- Patientwill identify and correct potential risk factors in the environment.
- Patient will demonstrate behaviors, lifestyle changes to reduce risk factors and protect self from injury.
- Patient will modify environment as indicated to enhance safety.
- Patient will maintain treatment regimen to control or eliminate seizure activity.
- Patient will recognize the need for assistance to prevent accidents or injuries.
Nursing Interventions and Rationale
Here are the nursing assessment and interventions for this seizure nursing care plans.
|Determine factors related to the individual situation, as listed in Risk Factors, and extent of risk.||Influences the scope and intensity of interventions to manage the threat to safety.|
|Note client’s age, gender, developmental age, decision-making ability, level of cognition or competence.||Affects the client’s ability to protect self and others, and influences the choice of interventions and teaching.|
|Ascertain knowledge of various stimuli that may precipitate seizure activity.||Alcohol, various drugs, and other stimuli (loss of sleep, flashing lights, prolonged television viewing) may increase brain activity, thereby increasing the potential for seizure activity.|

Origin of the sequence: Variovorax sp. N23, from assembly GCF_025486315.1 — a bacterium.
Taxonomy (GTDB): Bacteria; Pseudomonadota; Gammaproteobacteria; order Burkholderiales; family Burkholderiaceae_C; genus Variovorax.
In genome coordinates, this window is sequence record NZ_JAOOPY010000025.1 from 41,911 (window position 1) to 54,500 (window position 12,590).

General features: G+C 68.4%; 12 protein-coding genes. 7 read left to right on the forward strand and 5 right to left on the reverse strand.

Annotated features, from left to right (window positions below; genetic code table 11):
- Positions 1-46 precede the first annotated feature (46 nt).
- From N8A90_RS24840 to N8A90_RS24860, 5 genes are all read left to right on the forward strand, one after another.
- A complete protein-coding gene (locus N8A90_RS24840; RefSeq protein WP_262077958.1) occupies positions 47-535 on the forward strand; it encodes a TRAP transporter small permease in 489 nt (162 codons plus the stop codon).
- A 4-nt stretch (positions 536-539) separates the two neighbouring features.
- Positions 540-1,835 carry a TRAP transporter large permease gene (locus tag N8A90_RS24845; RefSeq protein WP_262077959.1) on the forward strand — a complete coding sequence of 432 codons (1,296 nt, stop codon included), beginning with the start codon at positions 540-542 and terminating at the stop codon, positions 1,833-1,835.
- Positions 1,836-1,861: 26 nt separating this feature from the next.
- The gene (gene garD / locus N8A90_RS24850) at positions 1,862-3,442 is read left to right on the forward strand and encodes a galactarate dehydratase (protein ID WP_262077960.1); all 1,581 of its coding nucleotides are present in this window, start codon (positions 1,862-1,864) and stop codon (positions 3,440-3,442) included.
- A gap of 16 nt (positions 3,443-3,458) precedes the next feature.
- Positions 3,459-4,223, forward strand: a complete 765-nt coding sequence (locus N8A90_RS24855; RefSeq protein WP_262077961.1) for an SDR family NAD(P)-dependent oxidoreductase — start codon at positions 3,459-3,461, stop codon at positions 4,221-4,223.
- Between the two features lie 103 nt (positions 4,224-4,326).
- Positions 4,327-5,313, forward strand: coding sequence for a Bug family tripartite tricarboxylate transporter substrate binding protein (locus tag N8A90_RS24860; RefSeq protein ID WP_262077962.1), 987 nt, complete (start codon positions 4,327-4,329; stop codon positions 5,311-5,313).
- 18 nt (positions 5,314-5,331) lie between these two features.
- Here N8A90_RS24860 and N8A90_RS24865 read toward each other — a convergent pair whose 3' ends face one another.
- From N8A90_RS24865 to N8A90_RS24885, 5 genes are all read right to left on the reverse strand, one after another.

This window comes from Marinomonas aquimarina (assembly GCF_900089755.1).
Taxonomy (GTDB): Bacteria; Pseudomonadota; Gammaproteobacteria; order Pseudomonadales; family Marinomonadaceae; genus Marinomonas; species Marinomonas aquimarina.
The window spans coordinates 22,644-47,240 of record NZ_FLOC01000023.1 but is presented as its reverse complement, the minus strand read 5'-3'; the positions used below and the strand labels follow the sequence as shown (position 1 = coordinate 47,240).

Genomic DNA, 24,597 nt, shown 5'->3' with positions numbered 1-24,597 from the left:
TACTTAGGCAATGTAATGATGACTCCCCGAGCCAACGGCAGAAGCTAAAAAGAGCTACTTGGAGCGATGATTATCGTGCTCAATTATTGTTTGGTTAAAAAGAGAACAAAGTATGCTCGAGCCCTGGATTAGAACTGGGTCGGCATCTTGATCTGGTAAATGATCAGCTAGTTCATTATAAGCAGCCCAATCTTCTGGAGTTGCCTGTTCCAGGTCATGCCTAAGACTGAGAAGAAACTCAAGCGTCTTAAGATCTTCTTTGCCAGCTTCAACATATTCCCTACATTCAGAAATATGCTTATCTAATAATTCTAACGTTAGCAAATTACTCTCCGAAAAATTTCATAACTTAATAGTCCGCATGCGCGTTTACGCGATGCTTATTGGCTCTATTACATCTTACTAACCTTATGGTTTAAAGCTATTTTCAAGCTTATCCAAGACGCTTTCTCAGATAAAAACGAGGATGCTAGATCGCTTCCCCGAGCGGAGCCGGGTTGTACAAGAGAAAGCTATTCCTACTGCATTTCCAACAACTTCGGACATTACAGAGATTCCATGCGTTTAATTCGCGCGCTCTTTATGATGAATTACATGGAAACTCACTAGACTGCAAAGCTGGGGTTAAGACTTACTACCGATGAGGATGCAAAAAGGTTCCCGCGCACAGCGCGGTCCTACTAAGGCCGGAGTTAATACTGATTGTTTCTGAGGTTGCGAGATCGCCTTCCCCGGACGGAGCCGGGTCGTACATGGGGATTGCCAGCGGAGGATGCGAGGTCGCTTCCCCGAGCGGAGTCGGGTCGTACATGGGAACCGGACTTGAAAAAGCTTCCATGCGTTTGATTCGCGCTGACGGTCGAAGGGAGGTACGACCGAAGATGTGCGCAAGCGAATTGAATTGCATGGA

|Review diagnostic studies or laboratory tests for impairments and imbalances.||Such may result in or exacerbate conditions, such as confusion, tetany, pathological fractures, etc.|
|Explore and expound seizure warning signs (if appropriate) and usual seizure pattern. Teach SO to determine and familiarize warning signs and how to care for the patient during and after seizure attack.||Enables patient to protect self from injury and recognize changes that require notification of physician and further intervention. Knowing what to do when a seizure occurs can prevent injury or complications and decreases SO’s feelings of helplessness.|
|Use and pad side rails with the bed in lowest position, or place bed up against wall and pad floor if rails not available or appropriate.||Prevents or minimizes injury when seizures (frequent or generalized) occur while the patient is in bed. Note: Most individuals seize in place and if, in the middle of the bed, the individual is unlikely to fall out of bed.|
|Educate the patient not to smoke except while supervised.||May cause burns if the cigarette is accidentally dropped during aura or seizure activity.|